Please stay away from places in the Leidseplein area or Rembrandtsplein. You should walk up the Utrechtsestraat (which incidentally runs into the Rembrantsplein) for some great Indonesian. Utrechtsestraat takes you into a nice residential area with bodegas, flower markets (on every canal), and tons of little boutiques. Nestled in between is Tujuh Maret. The atmosphere is decent but definitely not luxurious, since it mostly is a takeout place for locals. Still, the restaurant is cozy and the wait staff is super-friendly.

If you're new to this cuisine, ordering rijstaffel (or "rice table") is a good way to taste many dishes at once. It consists of tiny portions of 10 to 20 dishes, from mild to hot. If you'd rather try one dish and you're new to Indonesian, a good choice is sate with spicy peanut sauce. It's a very safe dish, but incredibly tasty. You can get this in chicken or in pork. For those more adventurous, try the chicken roedjak, a spicy red pepper-and-coconut sauce, or beef rendang, a spicy sauce with stewed beef. Make sure to eat a lot of Krupuk (delicious shrimp chips) and a nice beer to complement the exotic flavors. Indonesian cooking is actually not too complicated, and if you choose a base meat that you're comfortable with, the sauces will not scare you off. I've been much more afraid of Chinese and Malaysian cooking!

I highly recommend trying this while in Holland, since you can't just survive off of Dutch pancakes and cheese sandwiches the entire time!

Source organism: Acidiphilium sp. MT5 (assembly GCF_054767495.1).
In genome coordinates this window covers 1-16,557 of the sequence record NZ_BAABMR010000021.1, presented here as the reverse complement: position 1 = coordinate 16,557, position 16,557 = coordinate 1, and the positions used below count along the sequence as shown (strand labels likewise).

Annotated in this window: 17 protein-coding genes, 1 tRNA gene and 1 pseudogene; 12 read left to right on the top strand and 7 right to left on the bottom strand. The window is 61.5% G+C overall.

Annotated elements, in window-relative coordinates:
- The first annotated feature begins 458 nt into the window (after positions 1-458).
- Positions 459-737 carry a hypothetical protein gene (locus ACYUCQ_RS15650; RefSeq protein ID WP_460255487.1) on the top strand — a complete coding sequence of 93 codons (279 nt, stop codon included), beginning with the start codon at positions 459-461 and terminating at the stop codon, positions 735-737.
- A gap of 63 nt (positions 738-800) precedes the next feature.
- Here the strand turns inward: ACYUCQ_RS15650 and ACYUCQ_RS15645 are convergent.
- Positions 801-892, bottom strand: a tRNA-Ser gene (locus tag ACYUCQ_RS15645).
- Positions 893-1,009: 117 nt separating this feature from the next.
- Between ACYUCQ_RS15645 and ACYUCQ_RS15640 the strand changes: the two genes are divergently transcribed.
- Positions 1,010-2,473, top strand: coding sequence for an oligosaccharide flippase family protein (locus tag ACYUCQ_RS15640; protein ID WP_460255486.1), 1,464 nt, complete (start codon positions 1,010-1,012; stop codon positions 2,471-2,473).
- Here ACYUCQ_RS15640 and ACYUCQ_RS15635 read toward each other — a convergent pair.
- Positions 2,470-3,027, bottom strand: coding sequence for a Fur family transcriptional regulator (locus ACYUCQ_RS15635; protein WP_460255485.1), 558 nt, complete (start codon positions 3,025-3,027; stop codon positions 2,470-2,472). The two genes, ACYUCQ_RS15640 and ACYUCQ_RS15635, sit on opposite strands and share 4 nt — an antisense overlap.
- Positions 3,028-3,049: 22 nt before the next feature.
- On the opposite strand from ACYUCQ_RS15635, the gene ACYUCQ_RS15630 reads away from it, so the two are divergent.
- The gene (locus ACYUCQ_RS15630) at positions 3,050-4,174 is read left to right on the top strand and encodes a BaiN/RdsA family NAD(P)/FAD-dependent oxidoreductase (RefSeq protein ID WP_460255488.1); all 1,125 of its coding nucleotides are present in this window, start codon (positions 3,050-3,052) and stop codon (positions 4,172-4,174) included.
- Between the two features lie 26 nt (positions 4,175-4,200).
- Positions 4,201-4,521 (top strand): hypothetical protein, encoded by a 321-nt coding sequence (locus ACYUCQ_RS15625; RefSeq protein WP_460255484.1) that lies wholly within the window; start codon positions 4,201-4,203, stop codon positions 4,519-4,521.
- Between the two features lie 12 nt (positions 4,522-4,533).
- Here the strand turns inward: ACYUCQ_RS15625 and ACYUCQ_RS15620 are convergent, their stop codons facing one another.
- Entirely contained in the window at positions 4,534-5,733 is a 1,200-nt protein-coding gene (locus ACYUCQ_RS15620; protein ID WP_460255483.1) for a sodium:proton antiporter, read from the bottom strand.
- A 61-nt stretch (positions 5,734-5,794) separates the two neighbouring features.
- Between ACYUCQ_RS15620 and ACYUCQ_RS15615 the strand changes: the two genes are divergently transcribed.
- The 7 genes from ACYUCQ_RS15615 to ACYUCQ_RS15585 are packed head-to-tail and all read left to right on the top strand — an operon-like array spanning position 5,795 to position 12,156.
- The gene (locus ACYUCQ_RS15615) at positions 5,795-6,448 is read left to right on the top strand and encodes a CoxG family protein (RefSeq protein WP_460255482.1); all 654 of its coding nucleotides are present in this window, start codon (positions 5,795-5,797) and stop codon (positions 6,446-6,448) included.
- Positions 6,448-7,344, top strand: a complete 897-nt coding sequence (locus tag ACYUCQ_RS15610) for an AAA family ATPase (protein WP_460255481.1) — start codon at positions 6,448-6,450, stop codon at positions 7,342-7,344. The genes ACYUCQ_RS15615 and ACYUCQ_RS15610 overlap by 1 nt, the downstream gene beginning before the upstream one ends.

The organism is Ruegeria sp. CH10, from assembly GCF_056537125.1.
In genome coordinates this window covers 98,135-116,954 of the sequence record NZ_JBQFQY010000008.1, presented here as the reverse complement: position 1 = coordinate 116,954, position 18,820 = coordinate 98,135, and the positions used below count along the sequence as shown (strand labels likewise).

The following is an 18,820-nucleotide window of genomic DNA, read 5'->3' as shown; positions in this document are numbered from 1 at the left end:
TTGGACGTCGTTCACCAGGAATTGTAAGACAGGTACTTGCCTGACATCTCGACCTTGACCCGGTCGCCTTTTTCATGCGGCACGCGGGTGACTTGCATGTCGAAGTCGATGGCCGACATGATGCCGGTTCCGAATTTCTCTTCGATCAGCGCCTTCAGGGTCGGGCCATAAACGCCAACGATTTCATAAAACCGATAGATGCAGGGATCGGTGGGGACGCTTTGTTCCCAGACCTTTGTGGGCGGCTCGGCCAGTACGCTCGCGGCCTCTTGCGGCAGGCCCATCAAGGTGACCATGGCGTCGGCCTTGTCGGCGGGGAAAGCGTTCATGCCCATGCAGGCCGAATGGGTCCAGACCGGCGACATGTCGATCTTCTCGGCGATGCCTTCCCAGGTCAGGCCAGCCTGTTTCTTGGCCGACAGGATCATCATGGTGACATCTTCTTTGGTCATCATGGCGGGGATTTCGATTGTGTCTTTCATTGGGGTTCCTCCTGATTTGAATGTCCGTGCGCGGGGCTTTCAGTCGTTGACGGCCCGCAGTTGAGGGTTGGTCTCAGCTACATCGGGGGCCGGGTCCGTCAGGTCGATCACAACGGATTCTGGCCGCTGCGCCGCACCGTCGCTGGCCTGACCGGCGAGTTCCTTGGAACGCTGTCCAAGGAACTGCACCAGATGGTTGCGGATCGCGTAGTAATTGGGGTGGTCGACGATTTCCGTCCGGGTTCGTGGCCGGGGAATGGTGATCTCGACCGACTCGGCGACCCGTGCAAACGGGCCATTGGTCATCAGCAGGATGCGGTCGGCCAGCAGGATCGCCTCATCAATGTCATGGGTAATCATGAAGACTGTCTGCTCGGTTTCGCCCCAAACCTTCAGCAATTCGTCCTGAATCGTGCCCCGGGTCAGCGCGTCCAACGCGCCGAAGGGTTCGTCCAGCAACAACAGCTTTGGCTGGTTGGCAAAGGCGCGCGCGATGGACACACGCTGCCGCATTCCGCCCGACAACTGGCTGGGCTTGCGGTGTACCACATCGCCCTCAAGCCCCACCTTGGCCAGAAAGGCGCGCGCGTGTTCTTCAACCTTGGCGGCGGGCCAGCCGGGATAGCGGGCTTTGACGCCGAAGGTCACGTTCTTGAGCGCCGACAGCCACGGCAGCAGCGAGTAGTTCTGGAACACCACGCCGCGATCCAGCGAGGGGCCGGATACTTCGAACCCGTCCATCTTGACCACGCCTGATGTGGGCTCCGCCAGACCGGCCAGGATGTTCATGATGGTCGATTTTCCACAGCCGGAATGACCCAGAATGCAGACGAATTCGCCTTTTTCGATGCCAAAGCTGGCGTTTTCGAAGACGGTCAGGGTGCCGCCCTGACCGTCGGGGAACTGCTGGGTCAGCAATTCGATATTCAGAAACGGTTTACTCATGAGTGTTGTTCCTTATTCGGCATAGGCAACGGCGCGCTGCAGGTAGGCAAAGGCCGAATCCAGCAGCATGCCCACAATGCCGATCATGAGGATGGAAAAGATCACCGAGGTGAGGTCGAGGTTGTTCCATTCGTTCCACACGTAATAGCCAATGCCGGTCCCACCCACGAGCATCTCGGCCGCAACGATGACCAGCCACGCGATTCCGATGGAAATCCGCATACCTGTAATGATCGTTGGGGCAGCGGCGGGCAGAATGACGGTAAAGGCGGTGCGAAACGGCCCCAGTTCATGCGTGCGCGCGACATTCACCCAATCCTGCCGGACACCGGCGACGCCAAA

Tujuh Maret
Utrechtsestraat 65-73
Amsterdam, Netherlands
020/427 9865

The Night Before

Member Rating 0 out of 5 by quirine on January 6, 2005

On the eve of Queen's Day, everyone goes out to drink. I recommend going to a neighborhood called the "Jordaan". It's just west of the "Centrum" , or the center of Amsterdam.

The Jordaan was an area created for the poor about 400 years ago. Since then, it has become a really cute area that is inhabited by students and young professionals. The bars here are typically Dutch, with their wooden, small interiors and sometimes a few seats outside for a view of the canals.

You'll find lots of cute little flea markets and various other markets during the day. On Saturday, head over to the Lindegracht for a market offering food, clothing, and flowers. On Mondays, go to the Westerstraat for interesting fabrics and clothing. The Noordermarkt is the best of them all. Go early on Monday mornings to find amazing antiques, knick-knacks, Indian fabrics and pillows, vintage clothes, etc.

The eve of Queen's Day, this area along the Prinsengracht also becomes a major hot spot. The bars are packed with people, and the portable potties are lined up on the street. At its peak, you'll hardly be able to move. You'll see people walk out of the bar with a tray of six plastic cups.

Walk south along the Prinsengracht and you'll find some late-night "cafeterias" open. We were lucky enough to find sandwiches with sate and peanut sauce, a great fix when drinking. If not, you can always order some fries or a "kroket" (a croquette filled with beef and gravy--they're amazing!).

If you like partying in groups, this will be loads of fun for you!!
Jordaan Neighborhood/Markets
Amsterdam, Netherlands